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‘Connected North’ launched at district school

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Grade 6-8 students at Mine Centre School have visited Florida, Texas, Alberta, and the Yukon—all without leaving the building.

The students have been able to participate in virtual field trips thanks to a program called “Connected North,” which officially was launched there last Thursday.

Mine Centre School was chosen by Cisco to be part of the program back in 2014. But due to the lack of bandwidth in the community at the time, the project had to be delayed until more could be acquired.

Finally in November, the school were able to begin using Cisco’s high-definition, two-way video communication and collaboration technology in monthly sessions.

Willa Black, Cisco’s vice-president of Corporate Affairs who was on hand at Thursday’s official launch, said “Connected North” is a leading-edge program that delivers immersive and interactive education services to remote indigenous communities.

“The focus of the program is to provide a fresh approach to learning, allowing teachers and administrators to expose their students to new people, experiences, and ideas,” she noted.

“I can’t tell you how great it is to actually be with people who are using it and working with the program,” Black told those gathered in the Grade 6-8 classroom.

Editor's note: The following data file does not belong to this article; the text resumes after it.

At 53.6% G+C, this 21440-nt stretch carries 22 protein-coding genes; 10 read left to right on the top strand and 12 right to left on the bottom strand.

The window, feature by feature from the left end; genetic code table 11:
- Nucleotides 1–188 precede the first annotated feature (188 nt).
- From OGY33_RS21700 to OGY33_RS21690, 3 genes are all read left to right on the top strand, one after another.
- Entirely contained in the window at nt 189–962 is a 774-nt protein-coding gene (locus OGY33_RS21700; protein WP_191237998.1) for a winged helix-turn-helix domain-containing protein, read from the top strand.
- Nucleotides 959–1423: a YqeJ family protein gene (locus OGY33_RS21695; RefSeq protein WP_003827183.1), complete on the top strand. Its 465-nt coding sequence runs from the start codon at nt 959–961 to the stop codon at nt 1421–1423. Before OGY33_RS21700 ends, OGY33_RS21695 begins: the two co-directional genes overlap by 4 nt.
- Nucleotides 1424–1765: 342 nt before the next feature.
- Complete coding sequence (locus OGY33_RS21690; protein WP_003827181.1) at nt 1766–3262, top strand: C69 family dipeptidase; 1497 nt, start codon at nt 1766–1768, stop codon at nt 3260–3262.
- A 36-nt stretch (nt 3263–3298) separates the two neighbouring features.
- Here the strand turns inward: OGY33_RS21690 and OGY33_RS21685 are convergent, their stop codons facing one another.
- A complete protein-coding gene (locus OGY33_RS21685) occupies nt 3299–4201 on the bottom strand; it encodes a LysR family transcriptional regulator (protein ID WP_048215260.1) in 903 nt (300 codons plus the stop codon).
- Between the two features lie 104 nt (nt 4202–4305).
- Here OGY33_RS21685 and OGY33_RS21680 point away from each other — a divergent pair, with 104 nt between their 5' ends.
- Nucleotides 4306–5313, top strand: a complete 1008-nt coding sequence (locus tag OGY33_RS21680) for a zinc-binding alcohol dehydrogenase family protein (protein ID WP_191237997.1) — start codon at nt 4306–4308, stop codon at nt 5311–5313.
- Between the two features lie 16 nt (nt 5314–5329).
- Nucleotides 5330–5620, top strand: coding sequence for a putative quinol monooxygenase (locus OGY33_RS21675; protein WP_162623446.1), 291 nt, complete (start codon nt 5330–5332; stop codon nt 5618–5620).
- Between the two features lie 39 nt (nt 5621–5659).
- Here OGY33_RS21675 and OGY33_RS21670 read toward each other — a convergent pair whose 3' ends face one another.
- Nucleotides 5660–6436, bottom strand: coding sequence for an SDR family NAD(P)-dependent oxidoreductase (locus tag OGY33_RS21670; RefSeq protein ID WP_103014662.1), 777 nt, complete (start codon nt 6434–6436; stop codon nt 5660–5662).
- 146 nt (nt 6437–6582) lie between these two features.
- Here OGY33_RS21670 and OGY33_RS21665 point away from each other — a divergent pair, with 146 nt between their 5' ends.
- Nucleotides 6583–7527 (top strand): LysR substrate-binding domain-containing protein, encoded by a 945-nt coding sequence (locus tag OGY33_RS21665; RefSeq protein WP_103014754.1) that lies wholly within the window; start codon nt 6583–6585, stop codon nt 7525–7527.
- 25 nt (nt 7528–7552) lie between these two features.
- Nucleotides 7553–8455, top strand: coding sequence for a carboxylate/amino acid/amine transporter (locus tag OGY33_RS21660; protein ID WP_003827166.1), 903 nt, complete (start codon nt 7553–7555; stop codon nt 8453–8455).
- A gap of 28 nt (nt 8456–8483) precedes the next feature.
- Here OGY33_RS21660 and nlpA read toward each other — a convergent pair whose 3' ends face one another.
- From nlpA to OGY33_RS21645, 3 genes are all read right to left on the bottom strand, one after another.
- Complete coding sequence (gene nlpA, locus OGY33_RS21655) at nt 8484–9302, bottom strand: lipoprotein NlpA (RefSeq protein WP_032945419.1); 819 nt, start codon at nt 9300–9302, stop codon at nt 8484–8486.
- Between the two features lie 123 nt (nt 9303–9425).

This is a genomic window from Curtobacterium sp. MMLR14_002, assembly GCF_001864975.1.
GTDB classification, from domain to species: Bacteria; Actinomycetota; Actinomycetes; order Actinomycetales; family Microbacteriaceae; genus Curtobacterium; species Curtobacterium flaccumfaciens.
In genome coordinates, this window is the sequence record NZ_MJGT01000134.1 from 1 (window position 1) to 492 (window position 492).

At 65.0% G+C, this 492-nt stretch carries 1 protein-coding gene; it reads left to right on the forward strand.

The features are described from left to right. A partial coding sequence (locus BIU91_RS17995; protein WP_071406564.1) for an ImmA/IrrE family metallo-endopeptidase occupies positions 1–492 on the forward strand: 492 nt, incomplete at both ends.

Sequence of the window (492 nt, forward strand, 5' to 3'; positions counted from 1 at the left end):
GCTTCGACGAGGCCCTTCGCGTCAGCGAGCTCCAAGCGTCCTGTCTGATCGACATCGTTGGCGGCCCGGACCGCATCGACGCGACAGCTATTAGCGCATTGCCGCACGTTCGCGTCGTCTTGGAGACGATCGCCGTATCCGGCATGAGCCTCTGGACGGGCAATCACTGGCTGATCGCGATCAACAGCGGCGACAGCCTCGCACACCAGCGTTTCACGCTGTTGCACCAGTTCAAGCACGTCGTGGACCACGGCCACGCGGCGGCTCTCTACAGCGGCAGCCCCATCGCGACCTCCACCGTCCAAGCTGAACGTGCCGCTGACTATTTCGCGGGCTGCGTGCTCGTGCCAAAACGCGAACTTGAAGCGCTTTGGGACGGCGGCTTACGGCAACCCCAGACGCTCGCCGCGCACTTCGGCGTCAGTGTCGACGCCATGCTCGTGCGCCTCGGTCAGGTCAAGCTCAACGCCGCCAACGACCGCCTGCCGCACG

“It’s such an exciting day to be able to officially launch this program in Mine Centre,” she enthused, adding the technology they’re using is brand new.

“You are one of the first schools in Canada to be using it,” Black told the students.

“Our company makes this technology and we decided that it would be really useful to bring it to northern communities, remote communities, where you don’t have aquariums or science centres or museum,” she explained.

“But this will let you go to those places and meet people.”

During Thursday’s event, Mine Centre students connected with the Alaska SeaLife Center in Seward, as well as with students from West Point Grey Academy in Vancouver, to build on classroom discussions around the theme of survival.

The Alaska SeaLife Centre first took the students on a virtual field trip of the zoo and used its animal ambassadors to demonstrate how survival looks in the animal kingdom.

Students then had the opportunity to ask questions and also share their thoughts around survival in the wilderness through a special collaborative art piece.

Teachers from Mine Centre and West Point Grey Academy co-planned the activity in collaboration with TakingITGlobal, the lead education partner for the “Connected North” program.

Thomas, a student in Vancouver, explained their class wanted to create something that connected both schools and the landscape in both communities.

They sketched a tree and for the leaves, they wrote their best survival tips, including outdoor survival tips, but also ideas about how to survive emotionally through life’s challenges.

But they left the project unfinished so Mine Centre students could complete it.

“We can’t wait to see what you have created and how our two schools worked together to create something really special,” Thomas said.

While learning about different survival skills, the Mine Centre students started making connections to the “Seven Grandfather” teachings.

Each teaching is represented by an animal, which they included in the roots of the art project.